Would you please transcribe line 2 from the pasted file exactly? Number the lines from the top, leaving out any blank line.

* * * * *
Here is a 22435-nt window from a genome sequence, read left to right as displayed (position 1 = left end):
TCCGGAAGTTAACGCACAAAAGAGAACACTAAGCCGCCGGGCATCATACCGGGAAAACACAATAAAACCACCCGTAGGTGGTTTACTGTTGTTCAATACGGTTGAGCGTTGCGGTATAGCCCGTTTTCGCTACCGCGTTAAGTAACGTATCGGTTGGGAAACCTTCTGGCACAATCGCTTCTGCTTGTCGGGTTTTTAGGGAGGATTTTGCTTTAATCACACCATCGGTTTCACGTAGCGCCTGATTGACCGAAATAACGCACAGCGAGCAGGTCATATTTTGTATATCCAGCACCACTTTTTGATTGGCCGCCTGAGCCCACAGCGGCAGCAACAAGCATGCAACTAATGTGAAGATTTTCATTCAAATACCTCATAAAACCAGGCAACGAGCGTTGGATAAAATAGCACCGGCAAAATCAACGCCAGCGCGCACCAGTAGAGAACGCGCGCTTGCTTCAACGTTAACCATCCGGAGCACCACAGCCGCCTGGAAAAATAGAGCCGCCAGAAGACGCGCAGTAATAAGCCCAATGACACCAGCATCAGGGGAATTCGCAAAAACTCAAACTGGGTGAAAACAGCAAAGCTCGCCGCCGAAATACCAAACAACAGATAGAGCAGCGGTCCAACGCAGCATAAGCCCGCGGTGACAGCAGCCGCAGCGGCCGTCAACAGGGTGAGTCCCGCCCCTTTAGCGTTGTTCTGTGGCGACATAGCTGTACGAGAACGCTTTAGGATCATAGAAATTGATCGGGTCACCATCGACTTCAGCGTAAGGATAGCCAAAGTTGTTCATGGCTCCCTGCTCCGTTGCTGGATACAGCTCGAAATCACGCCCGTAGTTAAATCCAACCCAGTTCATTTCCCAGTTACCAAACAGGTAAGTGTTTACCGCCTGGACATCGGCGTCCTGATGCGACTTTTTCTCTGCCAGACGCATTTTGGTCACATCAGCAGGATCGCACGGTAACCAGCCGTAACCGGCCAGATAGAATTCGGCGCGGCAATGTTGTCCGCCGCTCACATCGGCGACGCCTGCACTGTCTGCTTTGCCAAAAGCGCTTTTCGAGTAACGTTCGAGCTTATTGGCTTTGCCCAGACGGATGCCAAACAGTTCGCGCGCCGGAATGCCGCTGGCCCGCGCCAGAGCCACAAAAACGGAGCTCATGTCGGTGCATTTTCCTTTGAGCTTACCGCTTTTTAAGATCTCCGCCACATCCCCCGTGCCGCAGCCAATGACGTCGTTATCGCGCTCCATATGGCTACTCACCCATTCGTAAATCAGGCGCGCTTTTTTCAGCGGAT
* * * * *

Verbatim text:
TCCGGAAGTTAACGCACAAAAGAGAACACTAAGCCGCCGGGCATCATACCGGGAAAACACAATAAAACCACCCGTAGGTGGTTTACTGTTGTTCAATACGGTTGAGCGTTGCGGTATAGCCCGTTTTCGCTACCGCGTTAAGTAACGTATCGGTTGGGAAACCTTCTGGCACAATCGCTTCTGCTTGTCGGGTTTTTAGGGAGGATTTTGCTTTAATCACACCATCGGTTTCACGTAGCGCCTGATTGACCGAAATAACGCACAGCGAGCAGGTCATATTTTGTATATCCAGCACCACTTTTTGATTGGCCGCCTGAGCCCACAGCGGCAGCAACAAGCATGCAACTAATGTGAAGATTTTCATTCAAATACCTCATAAAACCAGGCAACGAGCGTTGGATAAAATAGCACCGGCAAAATCAACGCCAGCGCGCACCAGTAGAGAACGCGCGCTTGCTTCAACGTTAACCATCCGGAGCACCACAGCCGCCTGGAAAAATAGAGCCGCCAGAAGACGCGCAGTAATAAGCCCAATGACACCAGCATCAGGGGAATTCGCAAAAACTCAAACTGGGTGAAAACAGCAAAGCTCGCCGCCGAAATACCAAACAACAGATAGAGCAGCGGTCCAACGCAGCATAAGCCCGCGGTGACAGCAGCCGCAGCGGCCGTCAACAGGGTGAGTCCCGCCCCTTTAGCGTTGTTCTGTGGCGACATAGCTGTACGAGAACGCTTTAGGATCATAGAAATTGATCGGGTCACCATCGACTTCAGCGTAAGGATAGCCAAAGTTGTTCATGGCTCCCTGCTCCGTTGCTGGATACAGCTCGAAATCACGCCCGTAGTTAAATCCAACCCAGTTCATTTCCCAGTTACCAAACAGGTAAGTGTTTACCGCCTGGACATCGGCGTCCTGATGCGACTTTTTCTCTGCCAGACGCATTTTGGTCACATCAGCAGGATCGCACGGTAACCAGCCGTAACCGGCCAGATAGAATTCGGCGCGGCAATGTTGTCCGCCGCTCACATCGGCGACGCCTGCACTGTCTGCTTTGCCAAAAGCGCTTTTCGAGTAACGTTCGAGCTTATTGGCTTTGCCCAGACGGATGCCAAACAGTTCGCGCGCCGGAATGCCGCTGGCCCGCGCCAGAGCCACAAAAACGGAGCTCATGTCGGTGCATTTTCCTTTGAGCTTACCGCTTTTTAAGATCTCCGCCACATCCCCCGTGCCGCAGCCAATGACGTCGTTATCGCGCTCCATATGGCTACTCACCCATTCGTAAATCAGGCGCGCTTTTTTCAGCGGAT